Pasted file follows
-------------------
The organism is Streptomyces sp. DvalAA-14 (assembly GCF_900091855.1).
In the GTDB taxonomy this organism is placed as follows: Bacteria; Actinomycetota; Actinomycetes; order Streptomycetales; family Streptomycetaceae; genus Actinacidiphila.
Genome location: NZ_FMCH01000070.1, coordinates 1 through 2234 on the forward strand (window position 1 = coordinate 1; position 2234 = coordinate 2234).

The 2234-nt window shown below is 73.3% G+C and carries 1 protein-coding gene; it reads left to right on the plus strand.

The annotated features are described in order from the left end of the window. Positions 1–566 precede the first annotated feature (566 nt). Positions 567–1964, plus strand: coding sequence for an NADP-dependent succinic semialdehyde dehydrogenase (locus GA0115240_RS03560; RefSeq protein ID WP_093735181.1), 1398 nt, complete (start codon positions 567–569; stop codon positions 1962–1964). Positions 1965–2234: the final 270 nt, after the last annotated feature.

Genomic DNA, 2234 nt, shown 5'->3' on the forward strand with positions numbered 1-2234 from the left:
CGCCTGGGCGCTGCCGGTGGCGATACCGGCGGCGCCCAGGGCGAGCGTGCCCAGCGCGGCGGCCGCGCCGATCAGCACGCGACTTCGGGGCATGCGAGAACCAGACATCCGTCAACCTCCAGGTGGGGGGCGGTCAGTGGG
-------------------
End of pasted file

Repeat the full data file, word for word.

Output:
The organism is Streptomyces sp. DvalAA-14 (assembly GCF_900091855.1).
In the GTDB taxonomy this organism is placed as follows: Bacteria; Actinomycetota; Actinomycetes; order Streptomycetales; family Streptomycetaceae; genus Actinacidiphila.
Genome location: NZ_FMCH01000070.1, coordinates 1 through 2234 on the forward strand (window position 1 = coordinate 1; position 2234 = coordinate 2234).

The 2234-nt window shown below is 73.3% G+C and carries 1 protein-coding gene; it reads left to right on the plus strand.

The annotated features are described in order from the left end of the window. Positions 1–566 precede the first annotated feature (566 nt). Positions 567–1964, plus strand: coding sequence for an NADP-dependent succinic semialdehyde dehydrogenase (locus GA0115240_RS03560; RefSeq protein ID WP_093735181.1), 1398 nt, complete (start codon positions 567–569; stop codon positions 1962–1964). Positions 1965–2234: the final 270 nt, after the last annotated feature.

Genomic DNA, 2234 nt, shown 5'->3' on the forward strand with positions numbered 1-2234 from the left:
CGCCTGGGCGCTGCCGGTGGCGATACCGGCGGCGCCCAGGGCGAGCGTGCCCAGCGCGGCGGCCGCGCCGATCAGCACGCGACTTCGGGGCATGCGAGAACCAGACATCCGTCAACCTCCAGGTGGGGGGCGGTCAGTGGG